This Could Be Where It All Started…

Today I visited a bookshop in Southport that, if the Savidges could dish them out, should have a blue plaque above the door for services to readers and reading…

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The reason for this is that ‘Broadhursts of Southport’ was were Granny Savidge Reads would go in as a child “I couldn’t afford the books, but I would sit in the corner and read, hopefully hidden”. So the love of reading that’s been passed down to me, via Mum of course, could have started here.

Alas it was closed today, though fortunately two other bookshops in Southport weren’t, so I couldn’t have a good wander around. However I will have to go back, maybe with Gran, as I am thinking of writing a ‘Good Bookshop Guide’ of the UK, I don’t think such a thing exists shockingly!?!

14 Comments

Filed under Bookshops I Love, Granny Savidge Reads, Random Savidgeness

14 responses to “This Could Be Where It All Started…

  1. drharrietd

    I know this bookshop well – and the owner, too. Simon you must go back and have a proper visit. In the winter there’s a coal fire burning downstairs, where the new books live, and several floors above with an amazing array of used books too. There’s a whole room for children, and when I used to take my own son there, there was always someone on hand to talk to him seriously about what sort of books he liked. And then when you’ve made your choice[s], they wrap them up in brown paper and tie them with string. Bookstore heaven indeed, and well worth a trundle on the train from Manchester. Do write that book! Sounds like a brilliant idea.

    • Oh what a small world Harriet. I would love to go back at some point when it is open and have a good old rummage around. My Gran has given me a list of areas to hunt out that she used to sit and read in when she was a young girl, even though she couldnt afford the books and the owner always let her apparently, which is rather lovely.

  2. I think your book idea is a good one, especially since so many shops are having to close, maybe talking about them all in a book would help gain some interest. How lovely that the shop has had an impact on your family in that way! Harriet’s description of it sounds wonderful.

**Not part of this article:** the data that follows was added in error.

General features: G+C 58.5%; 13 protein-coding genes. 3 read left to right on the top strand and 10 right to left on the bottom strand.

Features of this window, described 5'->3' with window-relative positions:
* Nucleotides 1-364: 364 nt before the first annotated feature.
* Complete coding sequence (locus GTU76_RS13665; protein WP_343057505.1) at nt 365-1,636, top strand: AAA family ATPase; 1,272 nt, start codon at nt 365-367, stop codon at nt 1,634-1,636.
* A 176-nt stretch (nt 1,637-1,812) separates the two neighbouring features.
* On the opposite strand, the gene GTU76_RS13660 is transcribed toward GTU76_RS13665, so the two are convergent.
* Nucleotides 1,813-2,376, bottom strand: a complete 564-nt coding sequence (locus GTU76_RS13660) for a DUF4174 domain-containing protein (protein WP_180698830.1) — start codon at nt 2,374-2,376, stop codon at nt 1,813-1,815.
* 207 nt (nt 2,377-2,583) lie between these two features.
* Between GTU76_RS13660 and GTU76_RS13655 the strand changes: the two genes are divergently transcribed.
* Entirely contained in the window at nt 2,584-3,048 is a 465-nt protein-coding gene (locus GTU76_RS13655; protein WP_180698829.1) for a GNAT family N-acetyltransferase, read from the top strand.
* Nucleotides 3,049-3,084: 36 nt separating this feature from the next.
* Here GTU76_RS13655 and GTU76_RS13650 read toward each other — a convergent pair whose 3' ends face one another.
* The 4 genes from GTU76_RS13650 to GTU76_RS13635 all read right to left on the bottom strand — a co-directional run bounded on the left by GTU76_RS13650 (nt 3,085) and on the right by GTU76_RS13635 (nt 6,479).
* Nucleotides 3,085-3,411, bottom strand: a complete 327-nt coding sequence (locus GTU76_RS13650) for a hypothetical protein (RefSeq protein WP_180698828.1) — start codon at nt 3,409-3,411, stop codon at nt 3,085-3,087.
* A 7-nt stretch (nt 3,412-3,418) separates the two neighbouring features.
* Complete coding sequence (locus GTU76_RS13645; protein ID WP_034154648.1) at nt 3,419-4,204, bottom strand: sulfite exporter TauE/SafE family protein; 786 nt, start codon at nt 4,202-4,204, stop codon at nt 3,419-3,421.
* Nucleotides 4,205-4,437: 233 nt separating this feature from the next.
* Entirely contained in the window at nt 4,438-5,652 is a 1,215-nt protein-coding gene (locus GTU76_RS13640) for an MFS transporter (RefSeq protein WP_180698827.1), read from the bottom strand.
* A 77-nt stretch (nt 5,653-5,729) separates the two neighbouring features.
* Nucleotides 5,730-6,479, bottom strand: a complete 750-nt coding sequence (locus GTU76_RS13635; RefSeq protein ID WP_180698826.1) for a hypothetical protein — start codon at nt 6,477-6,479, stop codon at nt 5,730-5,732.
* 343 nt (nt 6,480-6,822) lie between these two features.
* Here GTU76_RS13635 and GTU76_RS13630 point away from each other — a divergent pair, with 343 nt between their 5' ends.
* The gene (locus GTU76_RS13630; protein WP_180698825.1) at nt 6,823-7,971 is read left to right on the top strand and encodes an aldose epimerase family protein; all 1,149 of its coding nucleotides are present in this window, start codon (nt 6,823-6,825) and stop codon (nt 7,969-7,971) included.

• I couldn’t believe that the bookshop was still there, there is a history in our family of the places that we have special resonance with tend to vanish or be demolished. It’s like a curse 😉

  3. Emily

    You have to go back when it’s open; it’s one of the best things about Southport. That and Kernaghan’s (I hope that’s one of the ones you visited – if not I implore you to do so!) and the funny little shell / book shop down an alley. Wonderful, magical places. The good bookshop guide sounds like an ace idea for a book.

    • I would definitely like to give the book idea a whirl. We will see, a website might actually be a much better idea. Which one is Kernaghans? That might have been where the awful woman was.

      • Emily

        It’s in the Cambridge Arcade, the Victorian one with all the tiles and trees. I always found them to be lovely in there but it’s been a few years. Try it if you haven’t been… the old-school slot machines at the end of the pier are also good too. Definitely look into that book! – Emily.

      • Yes that was where the cream cake scoffing rude lady was! Shame as I could’ve bought lots in there!

  4. You definitely need to come back with a bit of notice so we can come over to visit. I was looking forward to seeing what you said about your trip, hopefully see you next time (I think you were a teen last time I met you)

    • Oh I should indeed, I have to admit this was a random ‘let’s get in the car and go’ moment, though I did go and see Aunty Jan and Uncle Gord for a nice cup of tea too!

  5. Pingback: A Good Bookshop Guide? | Savidge Reads

  6. I would love a good bookshop guide : )

  7. Pingback: Dorothy Savidge; The Woman Books Built | Savidge Reads

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